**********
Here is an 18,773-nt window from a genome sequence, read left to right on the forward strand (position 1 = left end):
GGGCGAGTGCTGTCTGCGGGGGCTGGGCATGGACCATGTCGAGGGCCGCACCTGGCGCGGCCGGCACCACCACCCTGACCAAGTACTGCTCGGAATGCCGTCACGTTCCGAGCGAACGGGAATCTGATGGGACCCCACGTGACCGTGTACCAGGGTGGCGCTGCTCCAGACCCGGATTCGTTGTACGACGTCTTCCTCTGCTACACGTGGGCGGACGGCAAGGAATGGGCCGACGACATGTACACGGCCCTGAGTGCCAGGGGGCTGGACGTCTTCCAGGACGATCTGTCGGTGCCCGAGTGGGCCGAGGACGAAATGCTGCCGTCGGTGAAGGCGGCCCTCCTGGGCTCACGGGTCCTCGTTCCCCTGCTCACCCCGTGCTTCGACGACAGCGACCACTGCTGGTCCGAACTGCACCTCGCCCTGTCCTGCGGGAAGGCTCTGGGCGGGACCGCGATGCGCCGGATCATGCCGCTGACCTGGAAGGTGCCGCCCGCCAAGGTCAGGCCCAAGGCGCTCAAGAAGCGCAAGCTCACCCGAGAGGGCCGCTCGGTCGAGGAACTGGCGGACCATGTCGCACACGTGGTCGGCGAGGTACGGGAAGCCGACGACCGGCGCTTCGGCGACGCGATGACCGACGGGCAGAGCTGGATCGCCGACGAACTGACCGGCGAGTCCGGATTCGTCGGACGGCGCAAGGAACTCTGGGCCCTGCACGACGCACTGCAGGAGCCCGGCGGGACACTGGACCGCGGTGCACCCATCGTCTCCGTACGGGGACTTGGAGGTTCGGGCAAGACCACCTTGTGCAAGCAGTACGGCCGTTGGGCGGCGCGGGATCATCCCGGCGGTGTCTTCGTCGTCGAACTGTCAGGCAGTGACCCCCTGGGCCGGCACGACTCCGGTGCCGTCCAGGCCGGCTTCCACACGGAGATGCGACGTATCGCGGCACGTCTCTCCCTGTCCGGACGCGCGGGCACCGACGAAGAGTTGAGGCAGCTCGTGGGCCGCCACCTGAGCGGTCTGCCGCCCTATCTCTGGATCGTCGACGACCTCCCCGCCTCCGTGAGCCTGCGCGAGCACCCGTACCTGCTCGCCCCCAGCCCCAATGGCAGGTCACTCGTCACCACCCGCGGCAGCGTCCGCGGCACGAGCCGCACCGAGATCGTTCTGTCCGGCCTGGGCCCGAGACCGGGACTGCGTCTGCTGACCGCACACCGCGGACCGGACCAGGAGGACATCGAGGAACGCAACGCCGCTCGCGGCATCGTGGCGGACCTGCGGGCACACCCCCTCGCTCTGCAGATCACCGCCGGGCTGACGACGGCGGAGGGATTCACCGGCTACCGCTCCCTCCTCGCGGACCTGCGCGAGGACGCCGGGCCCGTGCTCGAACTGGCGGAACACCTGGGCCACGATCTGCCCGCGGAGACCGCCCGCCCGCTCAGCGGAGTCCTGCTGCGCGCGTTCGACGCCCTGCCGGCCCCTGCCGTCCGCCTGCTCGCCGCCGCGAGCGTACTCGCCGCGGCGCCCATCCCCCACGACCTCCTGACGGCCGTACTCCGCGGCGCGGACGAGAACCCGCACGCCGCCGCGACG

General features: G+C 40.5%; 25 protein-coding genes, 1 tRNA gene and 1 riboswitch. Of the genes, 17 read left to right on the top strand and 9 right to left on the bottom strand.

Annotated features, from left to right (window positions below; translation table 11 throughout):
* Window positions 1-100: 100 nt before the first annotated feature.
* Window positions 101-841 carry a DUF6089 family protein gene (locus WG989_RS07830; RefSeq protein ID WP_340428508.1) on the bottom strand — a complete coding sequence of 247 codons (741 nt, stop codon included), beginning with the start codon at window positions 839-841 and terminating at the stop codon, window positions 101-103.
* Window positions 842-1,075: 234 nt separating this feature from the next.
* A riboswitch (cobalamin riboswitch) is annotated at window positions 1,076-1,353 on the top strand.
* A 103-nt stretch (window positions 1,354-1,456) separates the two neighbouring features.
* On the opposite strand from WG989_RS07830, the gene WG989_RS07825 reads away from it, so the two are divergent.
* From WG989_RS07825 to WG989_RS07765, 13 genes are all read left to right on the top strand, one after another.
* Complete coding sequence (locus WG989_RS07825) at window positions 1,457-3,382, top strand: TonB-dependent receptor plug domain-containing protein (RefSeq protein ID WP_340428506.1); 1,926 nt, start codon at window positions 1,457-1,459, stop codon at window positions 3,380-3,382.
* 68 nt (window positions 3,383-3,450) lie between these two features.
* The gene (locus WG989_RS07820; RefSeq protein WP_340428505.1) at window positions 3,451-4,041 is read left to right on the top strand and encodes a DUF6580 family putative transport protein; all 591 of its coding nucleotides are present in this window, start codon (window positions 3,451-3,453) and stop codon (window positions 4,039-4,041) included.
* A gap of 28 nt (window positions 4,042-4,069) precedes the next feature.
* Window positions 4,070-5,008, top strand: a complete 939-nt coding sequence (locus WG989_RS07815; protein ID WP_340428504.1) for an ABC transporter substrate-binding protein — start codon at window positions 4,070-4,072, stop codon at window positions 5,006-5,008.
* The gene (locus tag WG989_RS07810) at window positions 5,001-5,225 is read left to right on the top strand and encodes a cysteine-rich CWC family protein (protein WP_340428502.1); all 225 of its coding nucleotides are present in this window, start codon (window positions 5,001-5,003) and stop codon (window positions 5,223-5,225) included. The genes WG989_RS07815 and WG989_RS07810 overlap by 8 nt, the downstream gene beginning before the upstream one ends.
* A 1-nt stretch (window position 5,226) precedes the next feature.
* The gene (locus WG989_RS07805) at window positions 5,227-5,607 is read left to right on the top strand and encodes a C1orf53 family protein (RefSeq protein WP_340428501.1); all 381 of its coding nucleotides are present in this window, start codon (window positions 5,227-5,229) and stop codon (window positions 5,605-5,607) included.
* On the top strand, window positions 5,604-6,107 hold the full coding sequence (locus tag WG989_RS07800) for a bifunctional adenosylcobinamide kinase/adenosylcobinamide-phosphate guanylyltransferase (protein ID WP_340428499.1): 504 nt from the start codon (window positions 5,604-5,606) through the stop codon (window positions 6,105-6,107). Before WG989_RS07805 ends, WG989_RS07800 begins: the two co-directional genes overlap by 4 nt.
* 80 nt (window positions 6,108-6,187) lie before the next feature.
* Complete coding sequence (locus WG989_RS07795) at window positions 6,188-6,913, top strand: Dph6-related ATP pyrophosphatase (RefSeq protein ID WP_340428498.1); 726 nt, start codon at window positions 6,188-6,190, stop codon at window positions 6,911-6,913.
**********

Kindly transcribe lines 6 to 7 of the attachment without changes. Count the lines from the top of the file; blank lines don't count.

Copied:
* Window positions 101-841 carry a DUF6089 family protein gene (locus WG989_RS07830; RefSeq protein ID WP_340428508.1) on the bottom strand — a complete coding sequence of 247 codons (741 nt, stop codon included), beginning with the start codon at window positions 839-841 and terminating at the stop codon, window positions 101-103.
* Window positions 842-1,075: 234 nt separating this feature from the next.